From this month's Esquire, Philip Roth on writing (p. 186):
Has the writing gotten any easier?
That's hard to answer. There are days and weeks that are very difficult. I've never been without the struggle. When I started writing, I did have false starts. I would write seventy-five, a hundred pages of something and toss it aside. I don't do that. I don't make false starts any longer. So that's an improvement.
Who knows what'll happen in the next ten years. Maybe it'll get better. Maybe it'll get worse. I don't know. At this stage of the game, you don't know what's going to happen. You see different writers as they get old, what happens to them. Some shut down. Some write sporadically--the way Bellow did it.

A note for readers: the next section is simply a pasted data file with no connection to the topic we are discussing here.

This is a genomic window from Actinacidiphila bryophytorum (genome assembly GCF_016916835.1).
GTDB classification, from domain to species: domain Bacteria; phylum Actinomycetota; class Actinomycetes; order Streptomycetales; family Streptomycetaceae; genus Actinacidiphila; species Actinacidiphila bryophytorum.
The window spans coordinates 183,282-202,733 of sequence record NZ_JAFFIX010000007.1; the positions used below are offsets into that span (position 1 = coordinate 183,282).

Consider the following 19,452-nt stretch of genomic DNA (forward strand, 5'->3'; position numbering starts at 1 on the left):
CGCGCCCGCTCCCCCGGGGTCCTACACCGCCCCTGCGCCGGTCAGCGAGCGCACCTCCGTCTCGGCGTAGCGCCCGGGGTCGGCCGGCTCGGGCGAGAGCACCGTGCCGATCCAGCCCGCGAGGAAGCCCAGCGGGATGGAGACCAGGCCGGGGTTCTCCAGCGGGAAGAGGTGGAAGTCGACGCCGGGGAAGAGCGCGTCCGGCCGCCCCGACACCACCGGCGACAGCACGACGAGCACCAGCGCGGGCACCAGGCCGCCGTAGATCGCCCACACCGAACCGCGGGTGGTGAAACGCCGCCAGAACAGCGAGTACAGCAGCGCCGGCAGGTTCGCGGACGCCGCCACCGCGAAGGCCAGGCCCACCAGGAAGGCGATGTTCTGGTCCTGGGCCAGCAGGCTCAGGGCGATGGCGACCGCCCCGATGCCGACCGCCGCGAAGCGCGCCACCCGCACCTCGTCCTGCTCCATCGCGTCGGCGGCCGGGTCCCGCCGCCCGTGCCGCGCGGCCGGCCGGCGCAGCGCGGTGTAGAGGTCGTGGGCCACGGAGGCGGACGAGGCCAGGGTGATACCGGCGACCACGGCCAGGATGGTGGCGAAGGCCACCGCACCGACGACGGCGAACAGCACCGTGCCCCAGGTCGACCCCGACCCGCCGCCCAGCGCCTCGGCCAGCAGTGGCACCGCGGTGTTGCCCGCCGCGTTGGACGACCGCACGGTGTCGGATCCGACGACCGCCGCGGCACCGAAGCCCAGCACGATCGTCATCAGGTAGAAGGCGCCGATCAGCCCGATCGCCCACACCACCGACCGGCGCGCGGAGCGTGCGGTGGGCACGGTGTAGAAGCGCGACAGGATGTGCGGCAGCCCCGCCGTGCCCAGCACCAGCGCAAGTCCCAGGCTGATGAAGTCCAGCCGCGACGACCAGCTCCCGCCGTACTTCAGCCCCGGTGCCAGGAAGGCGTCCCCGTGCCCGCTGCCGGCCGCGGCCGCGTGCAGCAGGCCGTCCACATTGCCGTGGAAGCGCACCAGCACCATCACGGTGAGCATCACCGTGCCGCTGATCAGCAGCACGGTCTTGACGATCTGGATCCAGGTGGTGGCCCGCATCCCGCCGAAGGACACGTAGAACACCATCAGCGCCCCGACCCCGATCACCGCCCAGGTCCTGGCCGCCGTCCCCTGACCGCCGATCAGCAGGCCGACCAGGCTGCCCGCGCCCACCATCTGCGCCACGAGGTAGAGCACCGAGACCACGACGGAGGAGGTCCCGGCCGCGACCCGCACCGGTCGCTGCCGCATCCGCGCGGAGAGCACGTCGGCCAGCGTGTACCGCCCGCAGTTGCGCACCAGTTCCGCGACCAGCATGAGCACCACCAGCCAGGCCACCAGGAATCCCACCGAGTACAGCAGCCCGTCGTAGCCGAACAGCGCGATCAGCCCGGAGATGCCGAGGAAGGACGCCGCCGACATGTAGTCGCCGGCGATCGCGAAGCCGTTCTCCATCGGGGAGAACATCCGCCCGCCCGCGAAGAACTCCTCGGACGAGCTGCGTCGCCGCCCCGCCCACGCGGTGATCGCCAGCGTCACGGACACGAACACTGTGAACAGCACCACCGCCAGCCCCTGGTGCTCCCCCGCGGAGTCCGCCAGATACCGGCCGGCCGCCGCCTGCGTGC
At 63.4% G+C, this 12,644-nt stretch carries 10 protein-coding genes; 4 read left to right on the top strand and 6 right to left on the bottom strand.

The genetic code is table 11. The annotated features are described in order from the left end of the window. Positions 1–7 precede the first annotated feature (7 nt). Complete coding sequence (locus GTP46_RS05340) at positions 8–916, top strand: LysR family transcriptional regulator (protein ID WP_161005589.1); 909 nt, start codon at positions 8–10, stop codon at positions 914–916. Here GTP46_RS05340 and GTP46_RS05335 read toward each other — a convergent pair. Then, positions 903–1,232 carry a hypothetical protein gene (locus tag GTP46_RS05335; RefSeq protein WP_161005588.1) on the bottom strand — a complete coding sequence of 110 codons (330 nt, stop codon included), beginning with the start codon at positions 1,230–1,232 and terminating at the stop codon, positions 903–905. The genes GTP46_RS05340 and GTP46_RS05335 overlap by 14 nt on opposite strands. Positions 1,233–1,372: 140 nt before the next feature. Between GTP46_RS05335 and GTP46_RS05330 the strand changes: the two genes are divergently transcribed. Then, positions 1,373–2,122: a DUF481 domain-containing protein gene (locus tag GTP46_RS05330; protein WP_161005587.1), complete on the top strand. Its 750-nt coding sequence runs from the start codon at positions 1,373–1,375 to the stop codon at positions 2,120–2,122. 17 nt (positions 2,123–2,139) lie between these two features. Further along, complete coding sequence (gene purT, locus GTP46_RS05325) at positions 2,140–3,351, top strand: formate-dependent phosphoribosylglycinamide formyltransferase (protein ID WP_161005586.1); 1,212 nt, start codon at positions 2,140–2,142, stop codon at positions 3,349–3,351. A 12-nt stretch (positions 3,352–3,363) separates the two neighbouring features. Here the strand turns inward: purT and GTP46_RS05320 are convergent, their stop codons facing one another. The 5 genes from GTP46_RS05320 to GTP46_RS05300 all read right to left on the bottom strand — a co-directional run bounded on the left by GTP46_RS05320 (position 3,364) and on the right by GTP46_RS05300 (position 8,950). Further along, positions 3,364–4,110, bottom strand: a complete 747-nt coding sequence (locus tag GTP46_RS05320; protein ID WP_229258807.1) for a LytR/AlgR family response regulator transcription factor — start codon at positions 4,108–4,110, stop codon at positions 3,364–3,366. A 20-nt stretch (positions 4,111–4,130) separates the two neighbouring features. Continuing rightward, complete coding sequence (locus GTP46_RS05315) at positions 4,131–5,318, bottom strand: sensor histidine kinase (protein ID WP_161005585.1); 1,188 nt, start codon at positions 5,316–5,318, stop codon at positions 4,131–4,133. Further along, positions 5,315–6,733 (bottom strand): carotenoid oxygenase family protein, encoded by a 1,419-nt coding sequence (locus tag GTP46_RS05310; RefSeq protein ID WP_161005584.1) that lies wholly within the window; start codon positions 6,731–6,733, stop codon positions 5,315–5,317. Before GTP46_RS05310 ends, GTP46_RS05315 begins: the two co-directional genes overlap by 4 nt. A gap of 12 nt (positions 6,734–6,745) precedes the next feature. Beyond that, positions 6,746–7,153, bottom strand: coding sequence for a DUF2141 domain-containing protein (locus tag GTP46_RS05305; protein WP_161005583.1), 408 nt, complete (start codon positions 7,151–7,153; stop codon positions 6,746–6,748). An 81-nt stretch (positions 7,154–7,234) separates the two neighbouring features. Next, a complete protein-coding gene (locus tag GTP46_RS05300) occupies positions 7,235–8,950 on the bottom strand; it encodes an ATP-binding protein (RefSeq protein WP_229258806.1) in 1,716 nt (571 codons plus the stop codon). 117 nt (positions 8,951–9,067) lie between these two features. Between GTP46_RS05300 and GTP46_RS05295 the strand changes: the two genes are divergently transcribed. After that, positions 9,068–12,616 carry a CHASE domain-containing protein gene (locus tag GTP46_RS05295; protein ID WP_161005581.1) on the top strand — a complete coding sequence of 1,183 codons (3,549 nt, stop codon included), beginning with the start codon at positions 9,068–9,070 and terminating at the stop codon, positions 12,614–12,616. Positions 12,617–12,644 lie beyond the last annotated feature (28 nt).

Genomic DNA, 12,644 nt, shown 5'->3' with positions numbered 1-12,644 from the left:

I have a slogan I use when I get anxious writing, which happens quite a bit: "The ordeal is part of the commitment." It's one of my mantras. It makes a lot of things doable.
Mine is from a fat relief pitcher, Bob Wickman: You gotta trust your stuff.
That's very good. I used to have little things over my desk at various times. One of them was "Don't judge it." Just write it. Don't judge it. It's not for you to judge it.
I have four or five friends who I ask to read my final drafts and to say whatever they want to say to me about it. I put it through that sieve, and they tell me what they think about it, and then I consider it and make changes if it seems appropriate. Often it does.
[See also Historiann's post on scholars writing about writing.]